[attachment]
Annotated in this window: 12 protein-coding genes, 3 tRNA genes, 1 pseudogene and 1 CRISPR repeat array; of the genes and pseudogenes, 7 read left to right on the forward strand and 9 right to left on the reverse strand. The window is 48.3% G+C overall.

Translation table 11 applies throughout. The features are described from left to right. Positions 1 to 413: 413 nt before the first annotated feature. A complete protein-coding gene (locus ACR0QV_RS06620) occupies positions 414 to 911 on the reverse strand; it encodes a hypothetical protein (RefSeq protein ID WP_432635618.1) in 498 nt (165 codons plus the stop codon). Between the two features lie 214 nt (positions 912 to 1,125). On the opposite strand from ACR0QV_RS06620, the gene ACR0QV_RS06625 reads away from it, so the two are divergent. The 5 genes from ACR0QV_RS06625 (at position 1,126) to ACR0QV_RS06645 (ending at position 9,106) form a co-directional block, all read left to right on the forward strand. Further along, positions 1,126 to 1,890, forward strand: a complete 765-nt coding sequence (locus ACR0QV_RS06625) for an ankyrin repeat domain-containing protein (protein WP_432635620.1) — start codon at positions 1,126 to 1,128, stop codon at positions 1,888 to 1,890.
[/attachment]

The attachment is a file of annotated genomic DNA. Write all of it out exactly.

Annotated in this window: 12 protein-coding genes, 3 tRNA genes, 1 pseudogene and 1 CRISPR repeat array; of the genes and pseudogenes, 7 read left to right on the forward strand and 9 right to left on the reverse strand. The window is 48.3% G+C overall.

Translation table 11 applies throughout. The features are described from left to right. Positions 1 to 413: 413 nt before the first annotated feature. A complete protein-coding gene (locus ACR0QV_RS06620) occupies positions 414 to 911 on the reverse strand; it encodes a hypothetical protein (RefSeq protein ID WP_432635618.1) in 498 nt (165 codons plus the stop codon). Between the two features lie 214 nt (positions 912 to 1,125). On the opposite strand from ACR0QV_RS06620, the gene ACR0QV_RS06625 reads away from it, so the two are divergent. The 5 genes from ACR0QV_RS06625 (at position 1,126) to ACR0QV_RS06645 (ending at position 9,106) form a co-directional block, all read left to right on the forward strand. Further along, positions 1,126 to 1,890, forward strand: a complete 765-nt coding sequence (locus ACR0QV_RS06625) for an ankyrin repeat domain-containing protein (protein WP_432635620.1) — start codon at positions 1,126 to 1,128, stop codon at positions 1,888 to 1,890.